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Washington Co. vote underway
The Spectrum. October 22, 2008. BY DAVID DEMILLE

"I want to vote," she said. "But I have to go to work today."

Montenero was one of many voters surprised by the crowds Tuesday as the county opened up several venues for early voting. Polls opened at 9 a.m. Tuesday, and early voting is also available every weekday for the next two weeks, at five sites throughout the county.

With Senators Barack Obama and John McCain engaged in a heated race for the presidency and several local races drawing extra attention amid questions about growth, the economy, the Lake Powell Pipeline and other issues, voters turned out in droves to support their candidates.

"I was anxious to vote because this year it's very important," said Carol Davis, Dammeron Valley, who was one of the first in line at the county building. She said she wasn't expecting to see the crowds, but attributed them to the increased attention around this particular election.

After casting her vote for Obama, Holly Ann Bowler, St. George, said the election was especially important considering the ongoing uncertainty with the economy.

"That's one of my biggest worries right now," she said. "I think whoever is going to be president is faced with so many struggles, with two wars, the economy, getting along with other countries. I just really hope we can get somebody in there that's humble and can really try to reestablish us as the greatest country in the world."

Harry and Pauline Landvatter, St. George, said they had a lot of concerns about problems St. George has been having with growth in recent years. Harry Landvatter said local government has been too eager to push growth, a detriment to housing prices, public safety, traffic and quality of living.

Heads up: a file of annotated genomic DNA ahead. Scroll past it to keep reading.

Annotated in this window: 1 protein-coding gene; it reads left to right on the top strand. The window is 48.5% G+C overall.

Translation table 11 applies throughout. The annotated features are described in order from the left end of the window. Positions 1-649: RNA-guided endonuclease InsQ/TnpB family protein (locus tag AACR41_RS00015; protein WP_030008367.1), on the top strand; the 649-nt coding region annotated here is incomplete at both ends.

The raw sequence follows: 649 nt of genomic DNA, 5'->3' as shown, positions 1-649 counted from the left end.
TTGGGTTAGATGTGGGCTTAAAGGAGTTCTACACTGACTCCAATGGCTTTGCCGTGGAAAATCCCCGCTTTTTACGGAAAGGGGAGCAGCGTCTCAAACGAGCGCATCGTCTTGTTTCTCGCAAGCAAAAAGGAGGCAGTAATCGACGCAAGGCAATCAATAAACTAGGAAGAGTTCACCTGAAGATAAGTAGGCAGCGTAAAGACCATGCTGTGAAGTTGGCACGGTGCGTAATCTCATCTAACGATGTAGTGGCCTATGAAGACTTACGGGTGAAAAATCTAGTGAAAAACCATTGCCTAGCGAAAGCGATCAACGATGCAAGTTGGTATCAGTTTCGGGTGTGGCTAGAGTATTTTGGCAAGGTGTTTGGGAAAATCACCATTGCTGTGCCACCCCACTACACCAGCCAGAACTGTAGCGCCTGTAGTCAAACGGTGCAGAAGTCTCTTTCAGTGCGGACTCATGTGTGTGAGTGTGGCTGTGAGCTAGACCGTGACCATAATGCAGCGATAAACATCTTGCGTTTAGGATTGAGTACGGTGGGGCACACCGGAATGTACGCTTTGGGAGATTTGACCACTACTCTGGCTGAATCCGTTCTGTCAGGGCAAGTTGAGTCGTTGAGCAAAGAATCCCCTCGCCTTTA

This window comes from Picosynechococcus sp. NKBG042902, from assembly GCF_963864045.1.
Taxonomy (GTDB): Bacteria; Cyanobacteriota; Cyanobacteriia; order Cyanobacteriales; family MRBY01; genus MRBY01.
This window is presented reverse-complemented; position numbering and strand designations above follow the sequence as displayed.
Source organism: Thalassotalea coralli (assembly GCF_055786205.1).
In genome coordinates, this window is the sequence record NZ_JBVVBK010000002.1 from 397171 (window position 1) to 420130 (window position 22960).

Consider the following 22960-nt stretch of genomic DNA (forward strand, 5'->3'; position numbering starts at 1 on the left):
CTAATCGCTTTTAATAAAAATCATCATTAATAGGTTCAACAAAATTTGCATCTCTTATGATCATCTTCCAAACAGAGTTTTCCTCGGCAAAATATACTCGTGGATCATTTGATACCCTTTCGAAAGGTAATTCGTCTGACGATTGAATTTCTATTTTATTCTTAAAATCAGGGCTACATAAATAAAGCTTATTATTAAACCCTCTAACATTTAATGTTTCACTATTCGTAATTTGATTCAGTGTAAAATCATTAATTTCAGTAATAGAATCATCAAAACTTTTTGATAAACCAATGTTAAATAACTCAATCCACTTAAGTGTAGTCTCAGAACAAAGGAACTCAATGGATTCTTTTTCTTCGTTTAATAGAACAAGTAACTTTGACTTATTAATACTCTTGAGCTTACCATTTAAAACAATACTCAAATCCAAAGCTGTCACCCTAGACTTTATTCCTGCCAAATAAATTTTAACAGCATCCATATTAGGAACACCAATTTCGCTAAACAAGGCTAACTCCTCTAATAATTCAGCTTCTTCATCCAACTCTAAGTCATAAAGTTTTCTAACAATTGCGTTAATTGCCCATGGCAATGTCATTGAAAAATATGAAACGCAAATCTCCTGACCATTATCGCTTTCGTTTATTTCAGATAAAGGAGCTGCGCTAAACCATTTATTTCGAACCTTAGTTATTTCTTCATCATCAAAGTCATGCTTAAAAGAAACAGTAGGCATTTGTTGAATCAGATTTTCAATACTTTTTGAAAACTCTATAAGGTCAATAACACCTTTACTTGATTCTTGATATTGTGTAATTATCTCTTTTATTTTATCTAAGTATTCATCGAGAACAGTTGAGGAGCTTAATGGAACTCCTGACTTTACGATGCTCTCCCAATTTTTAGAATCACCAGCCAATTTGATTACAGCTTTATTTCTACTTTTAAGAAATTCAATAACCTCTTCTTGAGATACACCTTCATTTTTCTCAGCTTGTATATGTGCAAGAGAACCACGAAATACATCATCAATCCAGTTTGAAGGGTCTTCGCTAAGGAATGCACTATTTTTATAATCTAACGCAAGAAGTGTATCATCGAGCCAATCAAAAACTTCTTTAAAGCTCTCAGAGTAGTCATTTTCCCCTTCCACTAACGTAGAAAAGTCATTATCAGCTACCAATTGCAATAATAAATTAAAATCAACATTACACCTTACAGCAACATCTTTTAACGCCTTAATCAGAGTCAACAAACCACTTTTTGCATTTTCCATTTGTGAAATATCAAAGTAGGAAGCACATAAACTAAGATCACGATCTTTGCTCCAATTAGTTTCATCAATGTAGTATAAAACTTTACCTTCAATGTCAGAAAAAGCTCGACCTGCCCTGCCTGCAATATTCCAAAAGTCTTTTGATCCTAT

"If they had controlled the growth it would have been a gradual increase," he said.

Landvatter said he typically votes Republican, but voted for several Democrats this year, including U.S. Rep. Jim Matheson and Lin Alder, a candidate for Washington County Commissioner.

In the presidential race, Landvatter said he voted for McCain, being concerned about whether Obama could truthfully accomplish many of the initiatives he has promised.

"I think there's no way he can produce what he's saying without raising taxes a lot," Landvatter said. "I don't feel like he's telling it like it is."

Whatever their politics, the number of early voters was obviously on the rise this year, said Connie Skelton, poll worker at the county building.

"I think it's great, because it is government for the people, and the more people voting, then that shows that the people are actually having a say in what happens," she said.

She said she is glad people are taking advantage of the early voting option, which makes the process easier for voters and poll workers alike.

"As a rule, they don't have as long a line to wait in, and get it done earlier and at their convenience," she said. "It helps us because there aren't as many people coming through on voting day."

Washington County Clerk Cal Robison said a technical glitch slowed the voting early in the morning, when the voting machines weren't working, but voters were given paper ballots until the machines were operational.

The machines were fixed within a couple of hours, and right on time. Robison said as many as 12,000 people have registered to vote in the county just since the primary election, and after recent growth in the area this year could see the largest voter turnout yet.

"Now you pick up people that haven't voted for four years, since the last presidential election," he said.


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